Today we continue our summer series on Caring and Service, and once again, we hear a short snippet from the famous parable in Matthew Twenty-Five. It’s a story about a king whom we imagine is Jesus. All the people — the righteous and the unrighteous, the saints and the sinners, the sheep and the goats— all the people ask Jesus the same question: When did we see you in trouble? When were you sick, or incarcerated, or undocumented? When were you naked, or hungry, or thirsty…
O LORD have mercy.
There’s something frightening and embarrassing about seeing Jesus in these situations of suffering. He’s our Savior! He’s the Messiah who’s come to usher in the Reign of God. What business does Jesus have being so vulnerable! It’s frightening and embarrassing to see our Lord and Savior get arrested, and mocked, and killed.
If Jesus, himself, is standing in front of us, in need, asking for help, it shines a light on all the ways that we are in need and asking for help. Of course Jesus welcomes children, and heals the sick, and gives food to the hungry. Of course, the LORD is my shepherd. That much is fine. But how is Jesus supposed to save us when he is so thirsty. Look at him and see if you don’t feel thirsty yourself! His deep need exposes our own. His longing makes us get really honest about our own longing for mercy.
These days I am feeling this longing for grace deep in my being, and you might be too. On this Fourth of July weekend, our nation is reckoning with a legacy of slavery and racism. For a lot of my life, I believed that racism was something a person could choose or not. I knew that racism was wrong. I did not want to be racist. I grew up in the era encouraging colorblindness. (Just don’t see a person’s race; race shouldn’t matter!) That was well-intentioned, but it didn’t work.
As people of color have long understood, and as white people are beginning to understand, racism infects our nation to its core. It’s in every system from education to criminal justice, from housing and banking to health care. Racism is still in every institution including the church. It’s still in our music and in our hearts.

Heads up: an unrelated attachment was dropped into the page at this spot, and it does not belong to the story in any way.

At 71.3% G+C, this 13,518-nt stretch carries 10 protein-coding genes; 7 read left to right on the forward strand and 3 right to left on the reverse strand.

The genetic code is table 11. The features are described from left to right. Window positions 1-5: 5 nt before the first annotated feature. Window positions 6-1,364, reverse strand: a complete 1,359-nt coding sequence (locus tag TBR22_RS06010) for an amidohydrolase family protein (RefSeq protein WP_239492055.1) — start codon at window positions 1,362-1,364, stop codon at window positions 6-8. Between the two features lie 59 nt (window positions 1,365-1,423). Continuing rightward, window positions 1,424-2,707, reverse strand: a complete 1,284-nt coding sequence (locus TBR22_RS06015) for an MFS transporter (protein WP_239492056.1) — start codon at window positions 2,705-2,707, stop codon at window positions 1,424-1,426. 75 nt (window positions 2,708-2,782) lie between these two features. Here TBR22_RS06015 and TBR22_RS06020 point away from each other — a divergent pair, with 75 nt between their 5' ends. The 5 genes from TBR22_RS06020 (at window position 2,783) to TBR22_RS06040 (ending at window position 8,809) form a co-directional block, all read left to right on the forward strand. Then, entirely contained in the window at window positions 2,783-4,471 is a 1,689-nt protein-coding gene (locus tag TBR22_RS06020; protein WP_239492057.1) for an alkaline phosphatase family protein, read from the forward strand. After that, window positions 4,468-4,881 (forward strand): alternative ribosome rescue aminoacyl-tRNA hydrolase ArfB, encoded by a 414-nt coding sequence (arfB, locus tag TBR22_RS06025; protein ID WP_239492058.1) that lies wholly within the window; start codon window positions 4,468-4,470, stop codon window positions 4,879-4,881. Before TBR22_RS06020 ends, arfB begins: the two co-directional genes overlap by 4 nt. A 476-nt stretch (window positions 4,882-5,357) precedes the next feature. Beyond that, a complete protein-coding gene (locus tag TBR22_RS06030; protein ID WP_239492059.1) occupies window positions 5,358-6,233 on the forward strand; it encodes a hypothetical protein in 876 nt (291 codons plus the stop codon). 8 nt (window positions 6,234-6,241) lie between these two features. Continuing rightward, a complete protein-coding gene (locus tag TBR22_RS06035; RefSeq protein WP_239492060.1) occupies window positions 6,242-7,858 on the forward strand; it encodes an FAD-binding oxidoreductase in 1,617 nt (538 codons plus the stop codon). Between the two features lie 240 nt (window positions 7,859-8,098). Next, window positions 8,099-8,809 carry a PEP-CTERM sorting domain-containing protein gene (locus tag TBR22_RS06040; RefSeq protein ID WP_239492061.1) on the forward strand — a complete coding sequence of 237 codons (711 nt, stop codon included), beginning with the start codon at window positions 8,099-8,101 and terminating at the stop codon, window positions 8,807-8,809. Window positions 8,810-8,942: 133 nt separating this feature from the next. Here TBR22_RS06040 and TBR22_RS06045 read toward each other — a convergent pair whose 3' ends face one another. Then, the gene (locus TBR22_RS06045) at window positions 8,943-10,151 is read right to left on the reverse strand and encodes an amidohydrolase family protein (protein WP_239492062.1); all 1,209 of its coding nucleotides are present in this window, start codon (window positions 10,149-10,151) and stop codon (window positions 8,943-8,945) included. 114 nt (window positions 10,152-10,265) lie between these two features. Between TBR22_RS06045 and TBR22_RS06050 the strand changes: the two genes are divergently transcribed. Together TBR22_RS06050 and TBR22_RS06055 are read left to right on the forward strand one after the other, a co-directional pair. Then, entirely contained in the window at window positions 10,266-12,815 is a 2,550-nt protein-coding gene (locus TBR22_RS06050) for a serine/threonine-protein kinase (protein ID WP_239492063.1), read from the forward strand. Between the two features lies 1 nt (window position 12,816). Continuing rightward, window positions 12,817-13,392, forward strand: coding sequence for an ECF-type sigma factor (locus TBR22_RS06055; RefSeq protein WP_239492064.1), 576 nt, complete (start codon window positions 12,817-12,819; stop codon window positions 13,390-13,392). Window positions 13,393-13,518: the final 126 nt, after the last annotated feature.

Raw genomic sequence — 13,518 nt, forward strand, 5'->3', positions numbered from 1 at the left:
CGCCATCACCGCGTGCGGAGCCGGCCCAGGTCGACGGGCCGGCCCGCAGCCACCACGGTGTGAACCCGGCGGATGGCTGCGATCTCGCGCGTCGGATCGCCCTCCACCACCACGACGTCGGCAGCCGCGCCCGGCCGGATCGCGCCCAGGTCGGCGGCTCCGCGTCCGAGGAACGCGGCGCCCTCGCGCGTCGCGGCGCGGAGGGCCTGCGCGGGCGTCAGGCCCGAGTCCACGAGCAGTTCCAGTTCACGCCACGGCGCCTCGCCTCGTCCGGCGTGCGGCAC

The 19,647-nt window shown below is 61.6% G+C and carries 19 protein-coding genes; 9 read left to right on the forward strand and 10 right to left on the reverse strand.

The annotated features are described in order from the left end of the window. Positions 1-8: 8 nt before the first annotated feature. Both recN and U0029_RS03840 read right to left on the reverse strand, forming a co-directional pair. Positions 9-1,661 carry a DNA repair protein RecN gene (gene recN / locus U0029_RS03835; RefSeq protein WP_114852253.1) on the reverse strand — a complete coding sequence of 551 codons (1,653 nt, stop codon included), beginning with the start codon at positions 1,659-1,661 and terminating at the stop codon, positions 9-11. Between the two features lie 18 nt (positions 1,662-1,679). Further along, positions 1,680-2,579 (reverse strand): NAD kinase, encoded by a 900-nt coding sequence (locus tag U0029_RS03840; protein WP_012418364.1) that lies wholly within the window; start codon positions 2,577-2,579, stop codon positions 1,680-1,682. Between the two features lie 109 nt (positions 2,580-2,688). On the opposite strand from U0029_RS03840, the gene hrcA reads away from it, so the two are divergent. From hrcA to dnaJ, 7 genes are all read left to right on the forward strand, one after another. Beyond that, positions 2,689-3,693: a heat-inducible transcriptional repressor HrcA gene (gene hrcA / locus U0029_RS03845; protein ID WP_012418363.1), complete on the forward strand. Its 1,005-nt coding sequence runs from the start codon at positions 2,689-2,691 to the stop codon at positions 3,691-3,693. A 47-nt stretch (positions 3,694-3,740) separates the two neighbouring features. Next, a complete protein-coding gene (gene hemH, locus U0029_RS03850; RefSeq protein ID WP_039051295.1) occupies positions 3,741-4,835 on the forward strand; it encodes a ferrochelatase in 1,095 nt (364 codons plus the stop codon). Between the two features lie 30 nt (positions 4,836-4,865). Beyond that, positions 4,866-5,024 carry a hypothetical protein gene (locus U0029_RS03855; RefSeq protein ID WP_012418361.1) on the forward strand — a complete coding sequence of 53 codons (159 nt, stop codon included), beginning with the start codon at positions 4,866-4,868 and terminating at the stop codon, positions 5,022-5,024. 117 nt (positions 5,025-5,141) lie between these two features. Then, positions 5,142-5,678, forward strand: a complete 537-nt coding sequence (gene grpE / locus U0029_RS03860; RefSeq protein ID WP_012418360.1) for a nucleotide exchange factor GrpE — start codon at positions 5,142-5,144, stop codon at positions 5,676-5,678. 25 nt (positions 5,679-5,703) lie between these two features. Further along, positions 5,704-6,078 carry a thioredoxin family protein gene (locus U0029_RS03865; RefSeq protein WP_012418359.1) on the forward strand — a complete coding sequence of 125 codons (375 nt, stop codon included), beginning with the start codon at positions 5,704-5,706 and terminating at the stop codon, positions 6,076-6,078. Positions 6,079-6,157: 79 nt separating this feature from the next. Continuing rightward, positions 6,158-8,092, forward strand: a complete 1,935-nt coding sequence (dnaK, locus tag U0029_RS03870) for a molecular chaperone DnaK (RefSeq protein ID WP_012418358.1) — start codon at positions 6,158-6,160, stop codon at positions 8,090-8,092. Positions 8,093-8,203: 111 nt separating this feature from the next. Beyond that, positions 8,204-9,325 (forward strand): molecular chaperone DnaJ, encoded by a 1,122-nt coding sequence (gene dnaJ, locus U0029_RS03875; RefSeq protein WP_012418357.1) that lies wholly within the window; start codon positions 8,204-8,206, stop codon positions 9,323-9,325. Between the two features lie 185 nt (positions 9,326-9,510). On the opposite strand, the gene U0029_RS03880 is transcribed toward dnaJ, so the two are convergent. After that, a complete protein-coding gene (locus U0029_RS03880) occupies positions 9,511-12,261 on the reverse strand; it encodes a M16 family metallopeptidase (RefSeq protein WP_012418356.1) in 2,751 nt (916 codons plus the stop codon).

In this moment of the American story, the prophets and protestors are demanding that white people recognize our white privilege and work to make things more equitable for everyone. And this can be hard to hear. We didn’t mean to sign up to receive special benefits, but we get them anyway. This can be hard to hear because there’s a holy rising of rage that leaves us white people feel a little frightened, or embarrassed, or worse.
We might feel ourselves getting defensive. We might hear ourselves trying to insist, “But I’m not racist!” because we don’t want to be. We might decide that we’re tired of hearing about it, that the anger of the protestors is not our problem when it absolutely is.
As white people, our deep shame is being exposed and called out. It’s no wonder that our defenses rise up to protect our conscience from feeling guilty, to protect our hearts from getting broken. But what if we could make a different choice…
What if we could deliberately disarm our own soul…
If we try this, it’s going to make us get really honest about our own longing for mercy. But here’s the thing. There’s no way to look at the shame in your soul and not also see your own capacity for compassion. There’s no way to see our own shame and not see the grace of God.
In the scripture from the Gospel of John, Jesus and his disciples are on their way to Galilee when they stop in Samaria. It’s about noon, the disciples have gone to get lunch. Jesus is sitting beside the well when a woman comes to get water.
Consider the power dynamics. Jesus is a man, she’s a woman —we don’t even learn her name! He is Jewish; she’s Samaritan. He’s a religious leader with disciples; she might be an outcast in her community because of her marital status. Or her sorrow. Whatever is about to go down between them, it sure looks like he has all the power while she has none. Even so, there are reasons for each of them to be defensive. He’s a traveler in a strange land. Now he’s thirsty and he doesn’t even have a bucket or a cup. Here she’s being confronted by a strange man who’s asking her for water.
But instead of getting defensive, both Jesus and the woman allow their vulnerability and their power to come to light. Their whole exchange is breathtakingly brilliant! The best way I can describe it is a theological debate performed as a tango.